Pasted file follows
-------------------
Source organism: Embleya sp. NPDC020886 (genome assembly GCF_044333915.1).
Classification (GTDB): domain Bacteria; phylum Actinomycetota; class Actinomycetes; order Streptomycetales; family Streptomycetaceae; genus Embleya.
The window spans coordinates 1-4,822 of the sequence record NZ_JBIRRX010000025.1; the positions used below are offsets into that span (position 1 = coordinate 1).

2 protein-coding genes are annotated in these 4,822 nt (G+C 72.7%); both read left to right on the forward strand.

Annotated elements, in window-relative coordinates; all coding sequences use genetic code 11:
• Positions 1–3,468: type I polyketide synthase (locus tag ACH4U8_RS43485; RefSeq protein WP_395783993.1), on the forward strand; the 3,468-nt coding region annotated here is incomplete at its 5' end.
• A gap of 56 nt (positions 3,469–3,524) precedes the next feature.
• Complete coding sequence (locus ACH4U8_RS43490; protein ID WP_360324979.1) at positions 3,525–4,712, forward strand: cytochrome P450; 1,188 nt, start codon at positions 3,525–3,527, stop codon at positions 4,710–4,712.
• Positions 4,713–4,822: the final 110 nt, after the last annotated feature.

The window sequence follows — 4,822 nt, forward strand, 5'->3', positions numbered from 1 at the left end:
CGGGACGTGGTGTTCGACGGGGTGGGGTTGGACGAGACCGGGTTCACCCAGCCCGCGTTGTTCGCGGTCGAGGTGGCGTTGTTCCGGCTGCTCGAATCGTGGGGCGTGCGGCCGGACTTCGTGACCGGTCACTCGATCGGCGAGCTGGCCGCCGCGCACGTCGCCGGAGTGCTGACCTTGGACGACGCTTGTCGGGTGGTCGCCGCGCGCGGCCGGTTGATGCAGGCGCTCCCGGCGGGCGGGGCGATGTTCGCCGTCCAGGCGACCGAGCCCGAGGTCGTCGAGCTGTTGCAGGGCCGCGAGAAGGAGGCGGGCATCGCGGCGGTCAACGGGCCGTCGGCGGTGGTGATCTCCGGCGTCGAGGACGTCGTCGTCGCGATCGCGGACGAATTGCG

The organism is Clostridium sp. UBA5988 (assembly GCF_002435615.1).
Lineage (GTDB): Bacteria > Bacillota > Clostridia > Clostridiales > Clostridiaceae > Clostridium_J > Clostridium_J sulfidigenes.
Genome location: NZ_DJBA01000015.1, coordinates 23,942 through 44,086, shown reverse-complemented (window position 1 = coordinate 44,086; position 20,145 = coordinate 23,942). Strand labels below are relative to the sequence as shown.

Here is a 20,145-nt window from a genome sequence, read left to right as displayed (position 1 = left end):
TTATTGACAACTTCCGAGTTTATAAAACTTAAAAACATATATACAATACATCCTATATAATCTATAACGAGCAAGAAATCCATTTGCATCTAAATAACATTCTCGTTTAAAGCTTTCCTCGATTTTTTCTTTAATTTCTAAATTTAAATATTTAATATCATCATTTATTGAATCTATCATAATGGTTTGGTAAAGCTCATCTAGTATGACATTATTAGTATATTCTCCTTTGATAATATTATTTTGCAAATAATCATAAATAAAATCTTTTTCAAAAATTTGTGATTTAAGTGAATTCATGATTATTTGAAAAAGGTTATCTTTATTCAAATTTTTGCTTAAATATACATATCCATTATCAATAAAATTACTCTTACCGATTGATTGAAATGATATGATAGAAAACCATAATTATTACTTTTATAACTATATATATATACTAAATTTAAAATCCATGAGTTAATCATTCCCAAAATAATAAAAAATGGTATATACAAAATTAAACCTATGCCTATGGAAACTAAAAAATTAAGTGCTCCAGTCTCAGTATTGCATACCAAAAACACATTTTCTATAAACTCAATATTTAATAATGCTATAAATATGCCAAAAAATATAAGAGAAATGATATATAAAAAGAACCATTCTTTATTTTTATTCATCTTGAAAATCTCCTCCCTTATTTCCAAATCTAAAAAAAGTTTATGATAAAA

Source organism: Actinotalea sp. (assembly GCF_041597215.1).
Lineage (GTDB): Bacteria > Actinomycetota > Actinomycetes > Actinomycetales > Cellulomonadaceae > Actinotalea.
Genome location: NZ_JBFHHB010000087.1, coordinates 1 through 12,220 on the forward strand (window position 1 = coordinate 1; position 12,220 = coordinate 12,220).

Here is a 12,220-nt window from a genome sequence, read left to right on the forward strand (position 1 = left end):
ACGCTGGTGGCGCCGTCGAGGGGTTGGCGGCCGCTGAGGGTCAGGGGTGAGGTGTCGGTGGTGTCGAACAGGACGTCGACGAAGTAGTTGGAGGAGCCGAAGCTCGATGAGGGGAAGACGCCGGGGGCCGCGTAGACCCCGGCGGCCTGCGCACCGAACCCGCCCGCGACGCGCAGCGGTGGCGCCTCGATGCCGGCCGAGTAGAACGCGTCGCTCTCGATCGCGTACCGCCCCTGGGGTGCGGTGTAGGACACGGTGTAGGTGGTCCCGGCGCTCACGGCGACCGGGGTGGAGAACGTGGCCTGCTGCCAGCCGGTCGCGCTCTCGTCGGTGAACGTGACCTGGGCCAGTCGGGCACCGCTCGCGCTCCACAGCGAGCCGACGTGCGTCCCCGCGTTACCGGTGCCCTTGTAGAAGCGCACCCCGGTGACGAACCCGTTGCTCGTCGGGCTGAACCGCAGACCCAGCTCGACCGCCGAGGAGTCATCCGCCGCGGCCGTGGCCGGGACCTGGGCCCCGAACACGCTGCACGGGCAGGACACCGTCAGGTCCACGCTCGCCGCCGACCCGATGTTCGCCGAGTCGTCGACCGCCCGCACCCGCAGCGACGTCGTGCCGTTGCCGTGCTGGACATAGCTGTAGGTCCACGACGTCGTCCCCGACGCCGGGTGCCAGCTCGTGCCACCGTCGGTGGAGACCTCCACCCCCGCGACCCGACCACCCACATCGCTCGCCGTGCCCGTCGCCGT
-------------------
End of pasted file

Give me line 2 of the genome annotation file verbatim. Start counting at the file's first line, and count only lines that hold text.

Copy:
Classification (GTDB): domain Bacteria; phylum Actinomycetota; class Actinomycetes; order Streptomycetales; family Streptomycetaceae; genus Embleya.